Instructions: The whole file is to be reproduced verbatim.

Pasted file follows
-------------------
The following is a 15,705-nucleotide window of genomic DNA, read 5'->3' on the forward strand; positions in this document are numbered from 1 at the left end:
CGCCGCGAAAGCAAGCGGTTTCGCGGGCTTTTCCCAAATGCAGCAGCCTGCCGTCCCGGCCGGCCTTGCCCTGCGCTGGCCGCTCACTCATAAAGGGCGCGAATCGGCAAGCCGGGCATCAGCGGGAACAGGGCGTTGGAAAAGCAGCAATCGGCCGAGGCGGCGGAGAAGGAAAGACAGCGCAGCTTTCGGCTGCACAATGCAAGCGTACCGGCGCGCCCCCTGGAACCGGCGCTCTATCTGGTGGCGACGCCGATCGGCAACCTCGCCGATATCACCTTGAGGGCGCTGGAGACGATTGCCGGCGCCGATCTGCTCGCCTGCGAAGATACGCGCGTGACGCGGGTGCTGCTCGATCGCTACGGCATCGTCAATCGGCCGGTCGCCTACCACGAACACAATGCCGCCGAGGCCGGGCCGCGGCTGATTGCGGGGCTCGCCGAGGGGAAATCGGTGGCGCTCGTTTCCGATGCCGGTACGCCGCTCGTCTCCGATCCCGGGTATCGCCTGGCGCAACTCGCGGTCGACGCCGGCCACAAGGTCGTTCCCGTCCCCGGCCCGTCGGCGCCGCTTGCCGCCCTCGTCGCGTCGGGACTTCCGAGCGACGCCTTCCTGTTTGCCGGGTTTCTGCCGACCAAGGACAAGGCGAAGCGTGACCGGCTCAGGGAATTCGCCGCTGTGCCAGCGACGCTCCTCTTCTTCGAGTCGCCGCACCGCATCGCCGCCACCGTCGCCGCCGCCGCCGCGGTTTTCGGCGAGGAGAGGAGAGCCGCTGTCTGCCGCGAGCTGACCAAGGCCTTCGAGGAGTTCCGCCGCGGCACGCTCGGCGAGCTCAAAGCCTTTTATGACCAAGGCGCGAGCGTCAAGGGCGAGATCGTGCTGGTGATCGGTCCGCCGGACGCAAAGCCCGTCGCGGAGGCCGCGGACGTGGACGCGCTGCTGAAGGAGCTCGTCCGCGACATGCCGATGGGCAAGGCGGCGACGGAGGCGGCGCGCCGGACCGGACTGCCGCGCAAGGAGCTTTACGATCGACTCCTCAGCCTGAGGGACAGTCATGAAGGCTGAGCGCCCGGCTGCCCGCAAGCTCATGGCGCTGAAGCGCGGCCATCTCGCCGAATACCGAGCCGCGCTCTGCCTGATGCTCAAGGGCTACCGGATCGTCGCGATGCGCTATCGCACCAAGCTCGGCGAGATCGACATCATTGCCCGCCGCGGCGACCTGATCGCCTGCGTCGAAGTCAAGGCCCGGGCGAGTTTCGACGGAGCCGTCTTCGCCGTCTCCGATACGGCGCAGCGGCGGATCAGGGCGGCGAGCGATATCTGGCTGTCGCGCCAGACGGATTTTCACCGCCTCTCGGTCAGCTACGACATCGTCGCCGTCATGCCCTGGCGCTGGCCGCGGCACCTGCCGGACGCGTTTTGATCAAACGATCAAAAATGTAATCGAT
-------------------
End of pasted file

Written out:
The following is a 15,705-nucleotide window of genomic DNA, read 5'->3' on the forward strand; positions in this document are numbered from 1 at the left end:
CGCCGCGAAAGCAAGCGGTTTCGCGGGCTTTTCCCAAATGCAGCAGCCTGCCGTCCCGGCCGGCCTTGCCCTGCGCTGGCCGCTCACTCATAAAGGGCGCGAATCGGCAAGCCGGGCATCAGCGGGAACAGGGCGTTGGAAAAGCAGCAATCGGCCGAGGCGGCGGAGAAGGAAAGACAGCGCAGCTTTCGGCTGCACAATGCAAGCGTACCGGCGCGCCCCCTGGAACCGGCGCTCTATCTGGTGGCGACGCCGATCGGCAACCTCGCCGATATCACCTTGAGGGCGCTGGAGACGATTGCCGGCGCCGATCTGCTCGCCTGCGAAGATACGCGCGTGACGCGGGTGCTGCTCGATCGCTACGGCATCGTCAATCGGCCGGTCGCCTACCACGAACACAATGCCGCCGAGGCCGGGCCGCGGCTGATTGCGGGGCTCGCCGAGGGGAAATCGGTGGCGCTCGTTTCCGATGCCGGTACGCCGCTCGTCTCCGATCCCGGGTATCGCCTGGCGCAACTCGCGGTCGACGCCGGCCACAAGGTCGTTCCCGTCCCCGGCCCGTCGGCGCCGCTTGCCGCCCTCGTCGCGTCGGGACTTCCGAGCGACGCCTTCCTGTTTGCCGGGTTTCTGCCGACCAAGGACAAGGCGAAGCGTGACCGGCTCAGGGAATTCGCCGCTGTGCCAGCGACGCTCCTCTTCTTCGAGTCGCCGCACCGCATCGCCGCCACCGTCGCCGCCGCCGCCGCGGTTTTCGGCGAGGAGAGGAGAGCCGCTGTCTGCCGCGAGCTGACCAAGGCCTTCGAGGAGTTCCGCCGCGGCACGCTCGGCGAGCTCAAAGCCTTTTATGACCAAGGCGCGAGCGTCAAGGGCGAGATCGTGCTGGTGATCGGTCCGCCGGACGCAAAGCCCGTCGCGGAGGCCGCGGACGTGGACGCGCTGCTGAAGGAGCTCGTCCGCGACATGCCGATGGGCAAGGCGGCGACGGAGGCGGCGCGCCGGACCGGACTGCCGCGCAAGGAGCTTTACGATCGACTCCTCAGCCTGAGGGACAGTCATGAAGGCTGAGCGCCCGGCTGCCCGCAAGCTCATGGCGCTGAAGCGCGGCCATCTCGCCGAATACCGAGCCGCGCTCTGCCTGATGCTCAAGGGCTACCGGATCGTCGCGATGCGCTATCGCACCAAGCTCGGCGAGATCGACATCATTGCCCGCCGCGGCGACCTGATCGCCTGCGTCGAAGTCAAGGCCCGGGCGAGTTTCGACGGAGCCGTCTTCGCCGTCTCCGATACGGCGCAGCGGCGGATCAGGGCGGCGAGCGATATCTGGCTGTCGCGCCAGACGGATTTTCACCGCCTCTCGGTCAGCTACGACATCGTCGCCGTCATGCCCTGGCGCTGGCCGCGGCACCTGCCGGACGCGTTTTGATCAAACGATCAAAAATGTAATCGAT